“Well uh…” Albey says, playing the bongos with his thighs. “Don’t be too sure…”
Eyebrows fly high over widening eyes, well above a smile Harry doesn’t even know is there. “Say again?”
“I uh… well.” Albey sighs. What’s the point, who gives a fuck what these guys think? They’re good ol’ boys, they won’t make him regret dropping the drawbridge. “Well, to be honest with you guys, I uh… I’m in the process of moving back home now. Like uh… like, right now.” A questioning silence with a lot of eye contact. Nobody’s watching the fire anymore. “Like, after we put the fire out later and walk back, I will complete the process.” He kicks the dirt. “Um… my last semester didn’t go too great for me.”
“No?” Harrington asks in a way that, were everybody sober, would come off as intrinsically suspect. “Why uh, why not, buddy?”
Were Albey not looking at his feet he would see the petty smirk Harry has plastered across his face as if he repaired a hole with it, but he is so he doesn’t.
“I don’t really know. Well, I guess I do know, or at least I’m pretty sure. Uh, so most students at Louberg yoU for their first two years will take four general-education classes and one introductory-level class for their major each semester. That’s the curriculum for the first two years, fifteen standard classes and five that go towards your major. Being… I don’t know what I was being, but I took all my general eds in the first three semesters and then all the classes for my major in the fourth, so I could totally immerse myself before taking the full dive, you feel me?”
“Yeah, I feel you,” Harry assures him. K and K don’t speak, they’re listening too intently.
“So yeah, I had uh, five poetry classes, and they just kind of… they kicked the shit out of me. My grade point average dropped faster than the level of fucks in my fuckit bucket after syllabus week came and went.” Albey is quiet for a moment. “One class was especially horrid, it was called Appreciation of Poetry and the professor was this grisly and miserable flat-faced fat fuck who told us many and many’a story about how his old friends would always disagree with his opinions so he stopped being friends with them. He was atrocious, the class was absolutely asinine, and the tests were beyond impossible. I think I was the only student who actually failed the class, but I talked to a bunch of the other kids and they all said they got Dees. The rest of the classes weren’t even that bad to be honest, I just had Appreciation of Poetry first thing in the morning twice a week and it slaughtered the rest of the semester for me. Couldn’t manage any higher than a Dee-minus in anything I was doing, and I’m pretty sure I only got that high of a mark because the professors all wanted to sleep with me.”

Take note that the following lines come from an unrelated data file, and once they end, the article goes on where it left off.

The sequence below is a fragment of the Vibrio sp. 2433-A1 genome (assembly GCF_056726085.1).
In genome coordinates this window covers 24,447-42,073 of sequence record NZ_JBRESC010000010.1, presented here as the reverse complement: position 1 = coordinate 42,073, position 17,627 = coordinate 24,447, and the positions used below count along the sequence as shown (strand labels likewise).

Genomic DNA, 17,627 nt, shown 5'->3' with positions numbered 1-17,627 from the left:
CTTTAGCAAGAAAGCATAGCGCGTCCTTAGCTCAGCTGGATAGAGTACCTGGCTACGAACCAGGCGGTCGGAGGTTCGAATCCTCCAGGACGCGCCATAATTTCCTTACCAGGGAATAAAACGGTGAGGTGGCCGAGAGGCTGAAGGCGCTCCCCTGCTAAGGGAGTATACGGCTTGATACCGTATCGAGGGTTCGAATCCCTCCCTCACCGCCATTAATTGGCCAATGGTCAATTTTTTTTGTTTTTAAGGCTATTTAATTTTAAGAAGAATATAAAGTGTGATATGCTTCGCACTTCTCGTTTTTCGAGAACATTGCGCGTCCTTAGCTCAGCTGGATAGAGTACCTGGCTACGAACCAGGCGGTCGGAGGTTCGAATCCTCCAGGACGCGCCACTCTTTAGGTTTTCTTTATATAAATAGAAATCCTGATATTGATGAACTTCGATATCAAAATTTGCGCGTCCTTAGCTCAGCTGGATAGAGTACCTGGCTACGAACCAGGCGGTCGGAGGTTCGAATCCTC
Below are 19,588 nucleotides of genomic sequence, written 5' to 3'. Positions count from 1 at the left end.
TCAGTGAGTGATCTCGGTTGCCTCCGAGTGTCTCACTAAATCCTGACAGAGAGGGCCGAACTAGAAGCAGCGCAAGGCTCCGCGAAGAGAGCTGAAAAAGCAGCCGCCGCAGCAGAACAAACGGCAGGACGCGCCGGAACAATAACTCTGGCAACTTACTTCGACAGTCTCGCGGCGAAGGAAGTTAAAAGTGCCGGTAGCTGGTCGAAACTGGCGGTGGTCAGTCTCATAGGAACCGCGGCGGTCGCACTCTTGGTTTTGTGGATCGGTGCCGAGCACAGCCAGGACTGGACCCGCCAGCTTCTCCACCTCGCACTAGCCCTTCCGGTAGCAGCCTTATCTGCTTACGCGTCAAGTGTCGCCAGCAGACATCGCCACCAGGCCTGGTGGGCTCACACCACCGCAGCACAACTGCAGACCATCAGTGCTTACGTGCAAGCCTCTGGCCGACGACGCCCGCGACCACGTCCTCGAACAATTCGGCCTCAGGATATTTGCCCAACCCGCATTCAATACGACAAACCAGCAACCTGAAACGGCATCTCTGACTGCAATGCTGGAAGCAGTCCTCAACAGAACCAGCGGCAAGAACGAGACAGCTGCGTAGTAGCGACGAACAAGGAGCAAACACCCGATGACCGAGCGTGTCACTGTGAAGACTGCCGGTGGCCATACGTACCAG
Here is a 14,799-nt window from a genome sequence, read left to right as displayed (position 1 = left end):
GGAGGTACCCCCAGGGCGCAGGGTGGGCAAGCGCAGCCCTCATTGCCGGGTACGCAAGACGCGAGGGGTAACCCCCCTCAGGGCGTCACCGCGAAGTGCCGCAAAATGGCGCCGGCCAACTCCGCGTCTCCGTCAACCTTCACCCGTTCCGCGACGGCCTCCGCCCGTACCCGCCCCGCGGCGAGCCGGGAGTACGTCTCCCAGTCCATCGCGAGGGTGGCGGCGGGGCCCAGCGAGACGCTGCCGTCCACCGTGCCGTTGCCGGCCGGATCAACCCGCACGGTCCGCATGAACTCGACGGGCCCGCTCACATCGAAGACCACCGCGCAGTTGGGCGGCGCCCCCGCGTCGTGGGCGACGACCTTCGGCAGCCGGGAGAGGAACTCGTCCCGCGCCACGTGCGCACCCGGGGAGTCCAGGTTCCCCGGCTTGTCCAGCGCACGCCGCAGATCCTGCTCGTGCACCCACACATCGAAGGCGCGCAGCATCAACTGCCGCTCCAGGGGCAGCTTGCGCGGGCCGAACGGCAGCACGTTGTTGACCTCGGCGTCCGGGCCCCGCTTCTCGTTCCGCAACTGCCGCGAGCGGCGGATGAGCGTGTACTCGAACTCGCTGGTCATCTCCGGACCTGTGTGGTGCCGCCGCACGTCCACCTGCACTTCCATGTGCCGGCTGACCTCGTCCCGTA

“Well that don’t sound awful,” Harry says, and he’s legitimately trying here, too.
“The professors were all men.”
For the first time tonight Albey stares deeply into the fire, so deep he gets lost in the flickering blaze. Harry gets up and fetches himself another beer, pops it open on the walk back. He gulps the appley brew down one noisy glug after another, then releases a burp to shake the treetops. Albey doesn’t even hear it, he’s stranded among the melted glass lining the bottom of the pit.
Keaton pulls him back up to tepid ground with, “Well look ‘man, that’s a tough break. But at least you’re home now, you had something to fall back on. And you can still be a poet, right? I mean, honestly, I don’t think you need to pass a class taught by some dipshit with no poetry career in order to appreciate that which you create.”
“Yeah, I know. The professors weren’t all bad, either. Like, some of them were actual writers, but the rotten apples spoiled the bunch, as the saying goes. I don’ow. I just feel like I wasted a bunch of time I’m never going to get back.”
“Maybe you did, but maybe you didn’t. Who knows, maybe you needed it to happen so you could come back home to Logger’s Pond and write the Tee’acHe’Cee book.”
“Yo, you’re go’n’a write a book about The Commons?!” Karl blurts, proving to everybody he still lingers with the living.
“You’re writing a book about my campsite?” Harrington does not demand but does not quite ask, either. Each word comes out far drier than the last.
“Hold up, I never said I was go’n’a write it,” Albey reminds Keaton. “But if I was, no, it wouldn’t be about your campsite, Harry. I know it was a while ago now, but do you remember that night before I went to college when we all chilled and made up that little story about the Battle at Jericho Tower? Kay and Kay were making music and I was speaking in rhymes?
“Not particularly,” is trailed by a girthy two-gulp swig. “But sure, let’s say I do. Continue.”
“Well Karl and Keaton and I would get together to do that pretty often when we were younger, we each had our own characters and they’d go on adventures through an endless forest called The Hillside Commons. Technically the forest itself didn’t have a name–”